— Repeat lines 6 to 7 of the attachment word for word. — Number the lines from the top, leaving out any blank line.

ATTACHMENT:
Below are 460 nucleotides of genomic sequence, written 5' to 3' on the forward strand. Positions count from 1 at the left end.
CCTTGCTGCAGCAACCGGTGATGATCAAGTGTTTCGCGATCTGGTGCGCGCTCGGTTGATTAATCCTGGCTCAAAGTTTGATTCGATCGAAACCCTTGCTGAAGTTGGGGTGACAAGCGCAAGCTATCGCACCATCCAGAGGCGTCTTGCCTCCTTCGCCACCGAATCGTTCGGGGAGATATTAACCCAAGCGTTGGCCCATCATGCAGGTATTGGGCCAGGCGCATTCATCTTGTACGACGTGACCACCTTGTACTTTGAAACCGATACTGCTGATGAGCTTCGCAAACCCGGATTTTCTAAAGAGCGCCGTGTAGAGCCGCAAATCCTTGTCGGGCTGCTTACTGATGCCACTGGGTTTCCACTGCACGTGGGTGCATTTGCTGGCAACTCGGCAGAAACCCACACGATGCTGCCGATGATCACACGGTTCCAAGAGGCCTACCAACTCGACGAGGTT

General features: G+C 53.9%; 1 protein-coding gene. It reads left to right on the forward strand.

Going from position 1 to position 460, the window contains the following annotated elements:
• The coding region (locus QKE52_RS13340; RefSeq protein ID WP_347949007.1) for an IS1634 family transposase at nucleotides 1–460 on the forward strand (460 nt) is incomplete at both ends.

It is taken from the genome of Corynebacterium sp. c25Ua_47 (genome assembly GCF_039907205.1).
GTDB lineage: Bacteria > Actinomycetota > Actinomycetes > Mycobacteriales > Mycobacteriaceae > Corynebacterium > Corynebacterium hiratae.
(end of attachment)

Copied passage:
It is taken from the genome of Corynebacterium sp. c25Ua_47 (genome assembly GCF_039907205.1).
GTDB lineage: Bacteria > Actinomycetota > Actinomycetes > Mycobacteriales > Mycobacteriaceae > Corynebacterium > Corynebacterium hiratae.